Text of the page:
Thus far, ZEN Studios has released a string of pinball titles that has amazed and entertained me for the 60-odd hours I have spent playing Pinball FX 2. If you’ve read any of my other reviews of the franchise, you’ll know that I rate them about as highly as any XBLA title. To make my regular point early here, I’d like to say that regardless of what you think about pinball in general, to simply dismiss Pinball FX 2 as unworthy, just because you don’t really like real life pinball tables is to unnecessarily miss out on one of the best XBLA titles out there. With the addition of these four new tables: Thor, X-Men, Moon Knight and Ghost Rider, the reasons for forking out a few quid on a couple of tables are increasing. However, if you are already have a spread of past tables, you may want to look at exactly what this package gives you.
Take, for example, Thor – my personal favourite, and probably the most accessible of the bunch. This is a wonderfully gentle, encouraging table that allows you the time to think about your shots in a way that the others don’t. It’s a fairly standard (if Pinball FX could ever be called standard) table, which uses ramps to build multipliers and complete missions, and holes to launch them. Now, I consider this to be the most classic form of pinball, and there’s no getting around just how enjoyable it can be. However, there are two issues worth considering about Thor. Firstly, this is, in essence, something of a throwback to the spectacular Spider-Man table. The only real difference is the Spider-Man has a few more bells and whistles, and is significantly easier. Secondly, once you have missions lit, the pace of the game increases somewhat, which can feel a little frustrating. Of course, this is something that is easily overcome with a little patience and skill, but all the same, if you’re after something easy and rewarding, Spider-Man is a better bet.
Moon Knight is a similarly forgiving table, but feels smaller, and slightly more challenging from the get-go. There are plenty of easy modes to launch and the emphasis is more on control than anything else. The fact that completion is definitely an achievable aim here makes Moon Knight well worth persevering with. A couple of seriously tricky ramps can halt you somewhat, but for the most part, it’s a fairly fluid experience once you have a fairly strong grasp of where you’re supposed to be going. It’s tables like Moon Knight that offer balance to the mix of tables. It is neither too fast or too slow, and simply requires practice and a read of the rules to allow you to improve significantly with every play. You couldn’t really say it’s the most interesting table, despite having a few more fancy graphics and style touches than most, but it’s immensely enjoyable all the same.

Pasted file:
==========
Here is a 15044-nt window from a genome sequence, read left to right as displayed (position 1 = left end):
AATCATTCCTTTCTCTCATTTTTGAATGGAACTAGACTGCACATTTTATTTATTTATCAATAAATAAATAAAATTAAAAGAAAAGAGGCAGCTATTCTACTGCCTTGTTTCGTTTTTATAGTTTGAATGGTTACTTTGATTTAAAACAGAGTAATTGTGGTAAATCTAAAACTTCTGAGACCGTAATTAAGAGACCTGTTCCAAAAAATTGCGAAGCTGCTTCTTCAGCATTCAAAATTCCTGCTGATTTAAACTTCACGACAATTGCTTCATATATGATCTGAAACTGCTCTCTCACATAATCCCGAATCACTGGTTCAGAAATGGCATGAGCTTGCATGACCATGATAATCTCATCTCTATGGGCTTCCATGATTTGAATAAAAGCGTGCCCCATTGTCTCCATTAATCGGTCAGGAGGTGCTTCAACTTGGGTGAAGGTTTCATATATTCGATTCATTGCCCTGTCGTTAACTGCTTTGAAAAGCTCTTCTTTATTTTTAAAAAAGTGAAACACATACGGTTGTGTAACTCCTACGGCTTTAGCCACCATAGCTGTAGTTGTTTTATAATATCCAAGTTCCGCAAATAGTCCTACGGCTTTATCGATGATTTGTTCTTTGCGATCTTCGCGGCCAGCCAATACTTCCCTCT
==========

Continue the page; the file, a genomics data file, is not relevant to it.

Ghost Rider is a funny one, and while I’m sure I will grow to love it, as I have every other table present in Pinball FX 2, it’s somewhat closer and more punishing than many others. This is a fairly fast table with a more contemporary take on pinball than, say, Thor. There are mechanics in here that I find occasionally frustrating. There are a couple of blockers, for example, that return your ball, even if you place it correctly, meaning that you have to consider you timing as well as your placement. This, frankly, is a little above my skill level, which could be why I don’t rate it as highly as others, but the general feel of the table is cramped and quick. It can be easily likened to the Wolverine table, as the two best words to describe it a modern and punishing.
Finally, X-Men. Again a table with some similarities to previous efforts. In general, the closest similarity it shares is with Iron Man. This is no bad thing, as Iron Man is a table of exemplary class and cleanliness. Being all about control and thought, once you get to grips with each of X-Men’s ramps, you pretty much have the game sussed. Once you have the ramps internalised, which is pretty straightforward as they’re fairly well spaced out, the game then becomes an effort in concentration. Each of the ramps corresponds to a specific X-Person, and launches its own minigame. Complete all the minigames and one final jackpot, and you have the game under your belt. It’s by no means easy, but having it set out like that means that if you can keep your concentration for the half-hour it takes to do it, you’re onto a winning score.
As a collection of pinball tables, it is top class. Four tables with four unique feels and four completely different points to concentrate on make this almost as buyable as previous packs. The only downside here is that, for the first time, ZEN is covering old ground. Being fair to the developer, this is something that was going to happen eventually, and realising this means that rather than straying too far from the roots of pinball, ZEN has kept to the same formula that makes all the other tables so great. If you don’t have any of the other tables, this is just as playable as any other pack you might find. If you do, just be aware that there isn’t as much new here as some of the previous packs. Still one of the best games on XBLA, though.
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